Sir Alan de Wyntoun, of Seton

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Sir Alan de Wyntoun, of Seton

Also Known As: "Alan Winton", "Alan de Seton"
Birthplace: Winton, East Lothian, Scotland
Death: 1347 (55-57)
The Holy Land on Crusades
Immediate Family:

Son of Sir Alan de Wyntoun and Margaret Murray
Husband of Margaret de Seton, heiress of Seton
Father of Lady Christian Seton, Countess of Dunbar & March; Sir William de Seton, 1st Lord Seton; Henry Winton and Alexander Seton of Winton

Occupation: Lord of Seton
Managed by: Private User
Last Updated:

About Sir Alan de Wyntoun, of Seton

Margaret, Lady of Seton. The succession to the estates of Seton after the death of Sir Alexander de Seton, the defender of Berwick, about 1348/9, is uncertain. All his sons had predeceased him, and the property devolved on Margaret who was probably the daughter of Sir Alexander, the son who was killed at Kinghorn in 1332. Information about her is based on the works of Andrew de Wyntoun and Pordun, and must be regarded as partly based on hearsay.
According to de Wyntoun 1, Margaret Seton was abducted in or after 1347 by one Alan de Wyntoun, with the result that there was severe local trouble. According to Pordun a hundred ploughs were laid aside in Lothian while the matter was under discussion, and he describes it as "Wyntoun 's war". Lord Hailes says "some favoured the ravisher, others thought to bring "him to punishment." It is further stated that William of Murray, whose sister had married Sir Alexander Seton, aided the young couple and took them into Edinburgh Castle of which he was Governor. This seems more than doubtful if Margaret Murray was really the mother of Margaret Seton.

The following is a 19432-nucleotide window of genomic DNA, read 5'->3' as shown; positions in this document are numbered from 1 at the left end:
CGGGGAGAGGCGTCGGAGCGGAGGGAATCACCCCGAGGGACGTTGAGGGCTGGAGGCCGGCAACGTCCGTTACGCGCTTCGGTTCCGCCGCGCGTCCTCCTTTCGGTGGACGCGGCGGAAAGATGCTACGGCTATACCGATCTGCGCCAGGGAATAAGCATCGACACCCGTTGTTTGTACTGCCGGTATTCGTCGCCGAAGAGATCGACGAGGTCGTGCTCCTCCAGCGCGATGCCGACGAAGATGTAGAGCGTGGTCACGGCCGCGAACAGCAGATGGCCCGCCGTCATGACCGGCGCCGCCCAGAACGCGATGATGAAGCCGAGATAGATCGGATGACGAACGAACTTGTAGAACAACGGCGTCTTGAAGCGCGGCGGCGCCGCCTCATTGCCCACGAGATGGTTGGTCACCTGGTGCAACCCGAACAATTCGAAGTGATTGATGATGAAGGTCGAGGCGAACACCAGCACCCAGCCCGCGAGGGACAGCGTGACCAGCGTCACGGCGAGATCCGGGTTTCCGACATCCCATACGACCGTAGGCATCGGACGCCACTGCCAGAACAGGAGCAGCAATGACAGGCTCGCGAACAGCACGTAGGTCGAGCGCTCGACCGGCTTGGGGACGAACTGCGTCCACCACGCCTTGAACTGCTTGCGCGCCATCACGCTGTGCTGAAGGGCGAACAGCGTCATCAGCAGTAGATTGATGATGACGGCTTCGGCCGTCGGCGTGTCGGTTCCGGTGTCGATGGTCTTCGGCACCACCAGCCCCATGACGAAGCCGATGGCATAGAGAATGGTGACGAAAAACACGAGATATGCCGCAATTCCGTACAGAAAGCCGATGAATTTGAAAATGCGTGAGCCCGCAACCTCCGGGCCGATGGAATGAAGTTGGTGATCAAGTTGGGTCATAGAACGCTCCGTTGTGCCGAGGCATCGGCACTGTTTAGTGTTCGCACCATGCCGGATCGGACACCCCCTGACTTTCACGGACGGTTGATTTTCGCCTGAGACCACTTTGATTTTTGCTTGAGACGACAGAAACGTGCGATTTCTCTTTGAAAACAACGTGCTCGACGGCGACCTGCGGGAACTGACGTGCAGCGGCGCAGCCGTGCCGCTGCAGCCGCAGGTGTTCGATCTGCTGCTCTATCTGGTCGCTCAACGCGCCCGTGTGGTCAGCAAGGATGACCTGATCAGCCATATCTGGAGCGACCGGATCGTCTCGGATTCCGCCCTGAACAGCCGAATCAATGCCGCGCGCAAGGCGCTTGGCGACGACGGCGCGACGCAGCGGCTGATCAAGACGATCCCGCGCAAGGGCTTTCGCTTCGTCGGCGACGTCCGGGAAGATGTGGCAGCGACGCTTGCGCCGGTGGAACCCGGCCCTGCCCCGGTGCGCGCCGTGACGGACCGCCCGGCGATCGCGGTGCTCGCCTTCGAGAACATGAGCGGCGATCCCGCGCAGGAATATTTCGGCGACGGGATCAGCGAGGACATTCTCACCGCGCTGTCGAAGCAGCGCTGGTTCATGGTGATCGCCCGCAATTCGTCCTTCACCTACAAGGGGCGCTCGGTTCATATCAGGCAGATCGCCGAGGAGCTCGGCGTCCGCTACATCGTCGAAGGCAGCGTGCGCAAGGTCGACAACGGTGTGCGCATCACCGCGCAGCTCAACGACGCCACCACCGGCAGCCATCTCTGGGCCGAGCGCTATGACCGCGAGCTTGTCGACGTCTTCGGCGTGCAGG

The question is, who was Alan de Wyntoun?
There had been an "Aleyn de Wynton" who had sworn fealty to Edward I. in 1296, among the barons of the county of Edinburgh; and a "Thomas de Wynton" who did likewise, among the barons of Ayrshire. A "Robert de "Winton" had a charter of Hirdmanston before 1300 from Robert I, and "Ingelram" and "Hugo de Winton" appear in a charter of 1343. In days when the use of the surname was by no means established, and a man was known by the name of his lands, it is often .impossible to ascertain his re-
lationship. There is however no doubt that the estate of Winton had been in the hands of the Setons for several generations, and the Scots Peerage considers it may well have been given to a younger son, who then assumed the territorial name. This Alan de Wyntoun may well have been a descendant of the Philip de Seton, who owned Winton and died about 1195.
Fordun further narrates that complaint was made to the King, and that Alan was apprehended. Margaret was then subjected to the ordeal of being blindfolded and made to choose between a sword and a ring. She chose the latter and Alan had a providential escape, unless the blindfolding was not efficiently carried out. They were then regarded as wed. Nevertheless the Lady Margaret's relations, according to Fordun, made life so intolerable for Alan de Wyntoun that he went abroad, assumed the Cross, and is said to have died in Italy. It is probable, as the Crusades had stopped, that he went as a pilgrim. As he passed through London on his way abroad, Alan de Wyntoun left 400 ducats of gold with one Nicholas Zucull a Venetian merchant. In 1363 his son "William of Wyntoun" authorised Adam Wymondham a citizen, and Nicholas Nogrebon, a Venetian to recover the money.
The document states that Alan had died on his way to Mount Sinai, when about to visit the tomb of St. Katherine there.
It Is not known when Margaret Seton died.
Source: "House of Seton" Vol 1, page 99.

Alan de Wyntoun of Seton

  • Birth: 1291 Winton, East Lothian, Scotland
  • Death: 1347 (56) the Holy Land
  • Parents: Alan Winton & Margaret Murray
  • Married: Margaret de Seton, heiress of Seton
  • Children: Sir John de Seton; Christian de Seton, Countess of Dunbar & March; Sir William de Seton, 1st Lord Seton; Henry de Wyntoun (Winton) and Alexander de Wyntoun of Seton